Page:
HIGHLAND, NY — Two incumbents are challenged by a pair of newcomers in the May 17 ballot for seats for three-year terms.
The positions to be filled are Jeanine LaManna-Gemmell, of 738 Route 44/55, Highland; incumbent Thomas Miller, of 314 South Street; Simone Stewart, 115 Vineyard Ave, Highland; and Susan Gilmore, 7 Maple Avenue, Highland.
Gemmell, 43, is a higher education administrator for the Culinary Institute of America. She is a lifelong resident of the district and with her husband, Kurt has two children.
“I think we need to build on what we already have in terms of student achievement and make sure that we build student schooling as well as their additional athletics and activities, music and art,” he said. she declared. “We could do more to think outside the box.”
Miller, 65, superintendent of works for Hudson Valley EC&M, is seeking a fifth term. He has lived in the neighborhood for 44 years and has two children.
“In October we have another capital project that we are putting in place and we have basically finished (the planning) and we will put it to a public vote,” he said.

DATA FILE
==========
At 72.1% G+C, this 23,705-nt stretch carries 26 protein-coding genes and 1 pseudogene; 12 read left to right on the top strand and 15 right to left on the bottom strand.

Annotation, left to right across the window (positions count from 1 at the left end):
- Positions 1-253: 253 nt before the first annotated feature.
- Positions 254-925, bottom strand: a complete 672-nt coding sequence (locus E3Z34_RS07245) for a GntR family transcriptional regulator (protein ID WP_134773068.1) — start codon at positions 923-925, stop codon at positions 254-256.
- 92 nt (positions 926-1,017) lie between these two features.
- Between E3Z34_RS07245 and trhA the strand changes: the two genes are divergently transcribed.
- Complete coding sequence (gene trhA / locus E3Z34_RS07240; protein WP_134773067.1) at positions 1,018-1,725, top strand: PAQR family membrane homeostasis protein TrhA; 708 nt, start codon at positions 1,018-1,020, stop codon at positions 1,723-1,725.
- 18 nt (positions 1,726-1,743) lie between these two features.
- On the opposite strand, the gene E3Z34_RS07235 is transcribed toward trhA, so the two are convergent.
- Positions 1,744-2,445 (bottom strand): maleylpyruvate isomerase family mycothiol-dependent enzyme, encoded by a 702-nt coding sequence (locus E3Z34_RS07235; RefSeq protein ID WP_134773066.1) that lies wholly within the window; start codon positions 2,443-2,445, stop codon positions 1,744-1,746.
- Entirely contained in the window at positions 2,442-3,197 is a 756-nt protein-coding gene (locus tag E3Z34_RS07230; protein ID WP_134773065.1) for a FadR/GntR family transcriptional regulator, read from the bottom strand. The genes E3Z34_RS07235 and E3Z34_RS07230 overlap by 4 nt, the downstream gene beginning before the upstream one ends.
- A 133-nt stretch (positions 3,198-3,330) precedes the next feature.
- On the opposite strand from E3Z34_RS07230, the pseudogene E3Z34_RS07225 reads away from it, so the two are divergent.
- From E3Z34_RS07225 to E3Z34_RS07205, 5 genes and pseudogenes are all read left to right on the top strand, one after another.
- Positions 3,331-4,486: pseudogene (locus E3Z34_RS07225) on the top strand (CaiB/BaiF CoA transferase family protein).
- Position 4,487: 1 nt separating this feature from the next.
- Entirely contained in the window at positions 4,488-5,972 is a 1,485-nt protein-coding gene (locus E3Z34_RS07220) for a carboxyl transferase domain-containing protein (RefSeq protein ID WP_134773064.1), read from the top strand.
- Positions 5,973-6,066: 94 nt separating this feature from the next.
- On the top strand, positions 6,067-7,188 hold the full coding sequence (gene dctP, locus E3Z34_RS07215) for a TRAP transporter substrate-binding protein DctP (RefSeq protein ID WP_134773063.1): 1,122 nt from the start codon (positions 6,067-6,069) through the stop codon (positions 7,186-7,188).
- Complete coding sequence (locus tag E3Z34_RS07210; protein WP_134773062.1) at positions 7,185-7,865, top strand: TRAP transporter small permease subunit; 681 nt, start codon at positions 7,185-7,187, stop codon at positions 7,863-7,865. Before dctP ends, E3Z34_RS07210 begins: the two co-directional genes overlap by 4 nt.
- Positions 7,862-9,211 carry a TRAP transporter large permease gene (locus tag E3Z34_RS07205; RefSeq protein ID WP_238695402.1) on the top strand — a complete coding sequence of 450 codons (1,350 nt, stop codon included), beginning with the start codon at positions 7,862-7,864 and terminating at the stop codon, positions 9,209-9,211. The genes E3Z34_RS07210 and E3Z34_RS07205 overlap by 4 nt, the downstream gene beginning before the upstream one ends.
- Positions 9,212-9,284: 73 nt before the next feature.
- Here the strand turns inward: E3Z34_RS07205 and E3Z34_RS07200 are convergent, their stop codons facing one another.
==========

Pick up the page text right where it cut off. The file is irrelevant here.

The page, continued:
“It’s about maintenance issues and building upgrades,” Miller said. “We’ll have a proposal with that… to redo our sports complex behind our high school.”
Stewart, 48, is an independent therapist and social worker at Poughkeepsie Middle School. She has lived in the neighborhood for 12 years and with her husband Maurice has two children.
“I’ve seen a decrease in student motivation…when it comes to doing homework,” she said.
“I think we need to revisit what we teach them and how we teach them the program,” Stewart said. “Right now, some things are online. So we have to go back to the books and if we’re going to do kind of a hybrid and also use the computers, I think that’s fine because in certain situations we have to use it. But I think we need to get back to basics, which is to have a high quality program and have students in their books and doing their homework.
Gilmore, 67, is a retired accounting manager for McCabe and Mack. She was appointed to the board in 2008 and is seeking a fourth elected term. She has lived in the neighborhood for 35 years.
“I want all the kids to feel welcome and part of the group and no one is a stranger,” she said. “We worked on that. We took it to heart. I was extremely upset to see so many children come to our July 2020 board meeting and we have since hired a consultant and worked to make our school a better place to live.